I've seen all these strings in the string dump of appsboot.mbn, amss.mbn and it is such a relief to see these are actually being used. Also it is interesting to see that the device is using a L1 bootloader. Acer L1 is actually a beTouch 200 phone running Microsoft Windows Mobile 6.5 Professional. Sweet.

One drawback for my current setup is that I can't have both serial debug and regular USB connection (though charging works), so it's time for some more soldering!

Building Gingerbread: 1

W/dalvikvm( 1729): Exception Ljava/util/regex/PatternSyntaxException; thrown while initializing Landroid/graphics/Rect;
I/dalvikvm( 1729): Rejecting re-init on previously-failed class Landroid/graphics/Rect; v=0x0
E/dalvikvm( 1729): Class lookup Ljava/lang/NoClassDefFoundError; attempted while exception Ljava/lang/ExceptionInInitializerError; pending

This exception is misleading and frustrating. It means that the ICU library failed to load its data from /system/usr/lib/icu/icudt44l.dat. Put the proper file there to fix this.

froyo_almond on Acer Liquid E

Great success!

No, really, that was (and still is) an interesting experience — bringing a newer kernel to a device abandoned by the vendor. The result is here acer_a1_froyo_almond_kernel and it requires the updated liblights for the LCD backlight and keypad LEDs to work.

So here are the interesting things:

RAM console

Before you start debugging the device, enable RAM console. This is a region in the device memory where the console output goes. You may not have UART console but RAM console is something that you will definitely want to have. Upon kernel panic or a spontaneous reboot the /proc/last_kmsg will have the contents of the last session. Since the memory of the device is not reinitialized on startup, you will be able to find the memory the way it was immediately before the reboot. Of course, if the RAM is powered down then there is some corruption, but during my tests that was not the case. Eventually I disabled the kpanic support because a) Acer changes could not be easily updated to match newer kernel and b) ram console provided everything I needed.

This functionality is now present in the mainline kernel as pstore driver but it appears that android starts using it only around 3.8 kernel.

Kernel patches

It looked like an easy task, one needs to find the revision the kernel was branched from, apply Acer changes and continue merging Codeaurora changes.

Not so fast.

Not only it was nearly impossible to figure at what time the branch was made, the cherry-picks of 2.6.32 features brought to 2.6.29 were not making it easier.

Since that was not crazy enough, Acer decided not to guard the changes they have introduced with the proper #ifdef's, so hunting for the useful changes became even harder. Eventually I managed to get Codeaurora eclair_chocolate kernel to boot with Acer patches, refactor some of them and bring them over to froyo_almond, but that was not a pleasant experience.

unlock_john

Qualcomm MSM kernel allows one to talk to the AMSS via diag interface, however it is by default guarded by a strong password. Before you enter that secret password, the diag interface is locked.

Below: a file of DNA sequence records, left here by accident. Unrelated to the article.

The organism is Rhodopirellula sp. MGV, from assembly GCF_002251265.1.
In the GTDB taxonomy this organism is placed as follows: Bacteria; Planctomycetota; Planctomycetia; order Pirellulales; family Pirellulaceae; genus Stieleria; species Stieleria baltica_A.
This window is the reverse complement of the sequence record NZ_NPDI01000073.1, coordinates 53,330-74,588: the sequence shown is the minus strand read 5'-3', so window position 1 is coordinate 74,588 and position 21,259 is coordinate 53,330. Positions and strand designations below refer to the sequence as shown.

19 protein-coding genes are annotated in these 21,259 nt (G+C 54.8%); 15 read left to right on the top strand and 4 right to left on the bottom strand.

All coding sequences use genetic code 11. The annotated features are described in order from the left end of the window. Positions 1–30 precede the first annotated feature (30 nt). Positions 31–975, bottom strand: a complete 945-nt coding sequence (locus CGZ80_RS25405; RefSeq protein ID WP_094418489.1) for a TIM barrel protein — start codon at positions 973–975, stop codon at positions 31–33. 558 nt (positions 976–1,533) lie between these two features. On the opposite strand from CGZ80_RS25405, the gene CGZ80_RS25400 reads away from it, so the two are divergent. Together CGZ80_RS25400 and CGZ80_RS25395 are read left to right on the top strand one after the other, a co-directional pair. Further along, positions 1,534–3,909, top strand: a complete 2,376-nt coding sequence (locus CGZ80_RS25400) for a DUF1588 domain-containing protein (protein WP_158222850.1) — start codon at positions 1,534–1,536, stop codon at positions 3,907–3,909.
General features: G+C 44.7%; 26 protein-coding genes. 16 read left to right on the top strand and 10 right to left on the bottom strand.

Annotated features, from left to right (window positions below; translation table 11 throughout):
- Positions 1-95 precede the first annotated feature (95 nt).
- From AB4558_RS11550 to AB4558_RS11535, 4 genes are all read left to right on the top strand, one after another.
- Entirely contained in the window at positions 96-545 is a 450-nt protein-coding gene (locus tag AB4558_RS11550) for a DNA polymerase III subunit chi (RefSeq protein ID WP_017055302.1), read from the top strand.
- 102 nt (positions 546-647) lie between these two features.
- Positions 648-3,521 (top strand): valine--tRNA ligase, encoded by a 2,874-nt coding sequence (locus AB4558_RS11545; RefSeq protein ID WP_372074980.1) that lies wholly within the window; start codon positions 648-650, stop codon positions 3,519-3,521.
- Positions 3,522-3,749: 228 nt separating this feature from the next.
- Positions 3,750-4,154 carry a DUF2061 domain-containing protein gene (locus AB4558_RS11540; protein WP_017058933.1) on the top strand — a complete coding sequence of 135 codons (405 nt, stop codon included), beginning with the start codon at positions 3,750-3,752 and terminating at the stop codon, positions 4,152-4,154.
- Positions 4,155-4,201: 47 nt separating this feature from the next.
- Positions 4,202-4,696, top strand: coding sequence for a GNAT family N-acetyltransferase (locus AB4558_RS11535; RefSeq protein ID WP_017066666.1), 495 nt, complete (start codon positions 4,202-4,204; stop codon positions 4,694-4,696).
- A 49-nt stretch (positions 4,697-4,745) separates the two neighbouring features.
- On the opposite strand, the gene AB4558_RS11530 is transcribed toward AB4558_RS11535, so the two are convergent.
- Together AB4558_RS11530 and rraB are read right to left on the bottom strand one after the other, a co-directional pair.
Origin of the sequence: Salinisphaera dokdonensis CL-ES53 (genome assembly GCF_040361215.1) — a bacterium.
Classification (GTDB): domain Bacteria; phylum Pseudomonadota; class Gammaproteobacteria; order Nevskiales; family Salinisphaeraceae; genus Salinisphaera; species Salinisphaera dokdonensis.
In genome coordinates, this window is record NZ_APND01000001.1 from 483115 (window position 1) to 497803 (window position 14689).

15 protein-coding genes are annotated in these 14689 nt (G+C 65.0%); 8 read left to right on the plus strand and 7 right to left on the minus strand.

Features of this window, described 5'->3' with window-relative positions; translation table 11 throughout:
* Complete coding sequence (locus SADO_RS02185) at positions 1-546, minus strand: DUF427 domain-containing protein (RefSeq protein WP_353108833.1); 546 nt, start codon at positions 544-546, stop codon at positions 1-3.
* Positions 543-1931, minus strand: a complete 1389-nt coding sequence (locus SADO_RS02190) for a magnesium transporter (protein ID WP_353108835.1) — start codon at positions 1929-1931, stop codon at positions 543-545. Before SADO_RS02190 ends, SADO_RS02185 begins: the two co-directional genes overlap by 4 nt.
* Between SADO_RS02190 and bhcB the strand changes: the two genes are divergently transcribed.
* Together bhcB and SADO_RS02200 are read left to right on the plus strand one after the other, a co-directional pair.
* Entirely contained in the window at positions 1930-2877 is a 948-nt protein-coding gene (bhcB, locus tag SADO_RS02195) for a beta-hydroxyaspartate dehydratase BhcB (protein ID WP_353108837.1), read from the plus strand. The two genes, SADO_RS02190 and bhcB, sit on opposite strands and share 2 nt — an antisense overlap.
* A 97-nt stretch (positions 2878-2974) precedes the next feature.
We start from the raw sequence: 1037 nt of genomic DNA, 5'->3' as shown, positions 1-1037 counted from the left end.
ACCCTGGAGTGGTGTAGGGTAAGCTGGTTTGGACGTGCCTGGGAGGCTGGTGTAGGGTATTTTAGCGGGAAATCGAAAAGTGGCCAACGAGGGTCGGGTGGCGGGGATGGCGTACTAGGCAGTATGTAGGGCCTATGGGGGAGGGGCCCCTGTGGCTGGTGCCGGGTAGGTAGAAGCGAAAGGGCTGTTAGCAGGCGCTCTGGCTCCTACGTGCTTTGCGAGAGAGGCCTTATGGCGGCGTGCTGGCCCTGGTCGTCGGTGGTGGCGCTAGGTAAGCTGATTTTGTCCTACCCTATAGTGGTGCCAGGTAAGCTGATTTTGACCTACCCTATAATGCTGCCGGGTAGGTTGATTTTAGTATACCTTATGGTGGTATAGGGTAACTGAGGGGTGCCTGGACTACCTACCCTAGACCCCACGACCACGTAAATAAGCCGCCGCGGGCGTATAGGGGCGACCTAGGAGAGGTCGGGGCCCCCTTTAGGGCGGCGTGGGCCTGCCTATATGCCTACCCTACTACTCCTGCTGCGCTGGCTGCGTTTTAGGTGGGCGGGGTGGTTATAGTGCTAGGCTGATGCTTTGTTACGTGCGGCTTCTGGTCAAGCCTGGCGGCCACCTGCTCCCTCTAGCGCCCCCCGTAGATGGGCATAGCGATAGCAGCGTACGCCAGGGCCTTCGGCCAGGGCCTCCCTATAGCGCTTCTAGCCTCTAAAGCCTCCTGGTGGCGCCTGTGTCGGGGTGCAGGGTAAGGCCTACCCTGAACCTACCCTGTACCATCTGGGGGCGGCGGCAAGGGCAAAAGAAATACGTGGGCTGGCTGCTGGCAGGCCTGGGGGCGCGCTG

The password for unlocking is "acer.llxdiafkZidf#$i1234(@01xdiP" and the password to lock the device is "acer.dfzse,eizdfXD3#($%)@dxiexAA". These can be discovered by reading the diagfwd.c module in the released kernel, the firmware update application is using them before communicating with AMSS.

These passwords are long, so Acer developers found a better way to unlock the device, If you are running Acer kernel, echo unlock_john > /proc/debug_smem will unlock the diag interface for you. Reading that file would tell you the boot mode from the shared memory allocated by Acer in AMSS space.

The diag interface is fun if you have the information about what methods you can call, but all this info is proprietary.

Who is that John?

Userspace woes

Updating kernel is half the problem, userspace libraries may be even a bigger one.

In order to release Android 2.2 on Liquid E, Acer did not make anything better than bring ONLY the changes that are critical for Android 2.2 and apply these changes onto 2.1 libraries and 2.1 kernel (2.6.29). So when the kernel gets updated, the userspace breaks:

kgsl

KGSL is Kernel Graphics Support Layer and it provides the access to the hardware through the proprietary drivers. At some point (commit ebb6af2d125dca230c6ca539f58a63d0c077dc25) the 3D driver was split into 2 devices. Since Acer used old libraries, they are unaware of these changes. As these libraries are proprietary, it is not possible to bring in the newer userspace, so all kgsl commits had to be reverted. Without hardware acceleration support the screen went completely crazy, flickering and alternating between different framebuffer contents.

qaudio6

Update: Added a workaround to the kernel so notifications are played properly both from the headset and the phone speaker. It looks like the libaudio library is neither old nor sufficiently new. In any case a replacement is ready to be tested with bluetooth devices too (wired/speaker is ok).

Framebuffer format

If your screenshots appear red like the one pictured here, you should check that you have the proper framebuffer depth That's how a RGB565 framebuffer is read as RGBA8888:

/galleries/dropbox/device-2013-05-29-115731-180x300.png

Some other non-Acer devices had the issue too originally. As of 2013 it looks like no vendor releases a device with broken framebuffer setting.